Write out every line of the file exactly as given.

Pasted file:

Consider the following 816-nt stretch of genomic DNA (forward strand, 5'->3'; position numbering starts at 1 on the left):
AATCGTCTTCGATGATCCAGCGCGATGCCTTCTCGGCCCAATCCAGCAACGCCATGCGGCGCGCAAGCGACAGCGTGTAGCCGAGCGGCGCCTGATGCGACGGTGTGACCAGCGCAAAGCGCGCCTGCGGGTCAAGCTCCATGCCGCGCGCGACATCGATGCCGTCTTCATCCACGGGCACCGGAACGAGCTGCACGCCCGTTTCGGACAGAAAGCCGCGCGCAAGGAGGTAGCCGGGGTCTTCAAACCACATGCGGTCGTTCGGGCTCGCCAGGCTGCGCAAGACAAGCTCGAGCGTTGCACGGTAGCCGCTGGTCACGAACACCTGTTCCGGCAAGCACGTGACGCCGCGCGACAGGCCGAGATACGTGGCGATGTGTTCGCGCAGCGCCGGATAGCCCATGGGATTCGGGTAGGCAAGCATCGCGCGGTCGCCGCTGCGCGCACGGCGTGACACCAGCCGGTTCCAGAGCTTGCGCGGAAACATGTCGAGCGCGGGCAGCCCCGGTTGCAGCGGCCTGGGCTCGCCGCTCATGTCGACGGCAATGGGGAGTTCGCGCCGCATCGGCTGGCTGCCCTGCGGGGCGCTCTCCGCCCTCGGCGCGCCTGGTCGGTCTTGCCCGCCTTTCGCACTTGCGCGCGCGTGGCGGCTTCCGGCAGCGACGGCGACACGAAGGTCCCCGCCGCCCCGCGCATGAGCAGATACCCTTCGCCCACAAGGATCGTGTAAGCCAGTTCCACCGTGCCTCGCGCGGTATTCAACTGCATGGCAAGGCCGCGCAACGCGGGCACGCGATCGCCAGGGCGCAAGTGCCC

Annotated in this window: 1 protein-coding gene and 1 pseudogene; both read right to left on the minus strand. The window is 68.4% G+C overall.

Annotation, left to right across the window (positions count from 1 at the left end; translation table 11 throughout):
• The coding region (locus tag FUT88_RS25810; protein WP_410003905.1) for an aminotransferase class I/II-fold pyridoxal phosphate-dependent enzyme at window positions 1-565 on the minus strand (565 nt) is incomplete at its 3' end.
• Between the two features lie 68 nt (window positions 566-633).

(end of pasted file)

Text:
Consider the following 816-nt stretch of genomic DNA (forward strand, 5'->3'; position numbering starts at 1 on the left):
AATCGTCTTCGATGATCCAGCGCGATGCCTTCTCGGCCCAATCCAGCAACGCCATGCGGCGCGCAAGCGACAGCGTGTAGCCGAGCGGCGCCTGATGCGACGGTGTGACCAGCGCAAAGCGCGCCTGCGGGTCAAGCTCCATGCCGCGCGCGACATCGATGCCGTCTTCATCCACGGGCACCGGAACGAGCTGCACGCCCGTTTCGGACAGAAAGCCGCGCGCAAGGAGGTAGCCGGGGTCTTCAAACCACATGCGGTCGTTCGGGCTCGCCAGGCTGCGCAAGACAAGCTCGAGCGTTGCACGGTAGCCGCTGGTCACGAACACCTGTTCCGGCAAGCACGTGACGCCGCGCGACAGGCCGAGATACGTGGCGATGTGTTCGCGCAGCGCCGGATAGCCCATGGGATTCGGGTAGGCAAGCATCGCGCGGTCGCCGCTGCGCGCACGGCGTGACACCAGCCGGTTCCAGAGCTTGCGCGGAAACATGTCGAGCGCGGGCAGCCCCGGTTGCAGCGGCCTGGGCTCGCCGCTCATGTCGACGGCAATGGGGAGTTCGCGCCGCATCGGCTGGCTGCCCTGCGGGGCGCTCTCCGCCCTCGGCGCGCCTGGTCGGTCTTGCCCGCCTTTCGCACTTGCGCGCGCGTGGCGGCTTCCGGCAGCGACGGCGACACGAAGGTCCCCGCCGCCCCGCGCATGAGCAGATACCCTTCGCCCACAAGGATCGTGTAAGCCAGTTCCACCGTGCCTCGCGCGGTATTCAACTGCATGGCAAGGCCGCGCAACGCGGGCACGCGATCGCCAGGGCGCAAGTGCCC

Annotated in this window: 1 protein-coding gene and 1 pseudogene; both read right to left on the minus strand. The window is 68.4% G+C overall.

Annotation, left to right across the window (positions count from 1 at the left end; translation table 11 throughout):
• The coding region (locus tag FUT88_RS25810; protein WP_410003905.1) for an aminotransferase class I/II-fold pyridoxal phosphate-dependent enzyme at window positions 1-565 on the minus strand (565 nt) is incomplete at its 3' end.
• Between the two features lie 68 nt (window positions 566-633).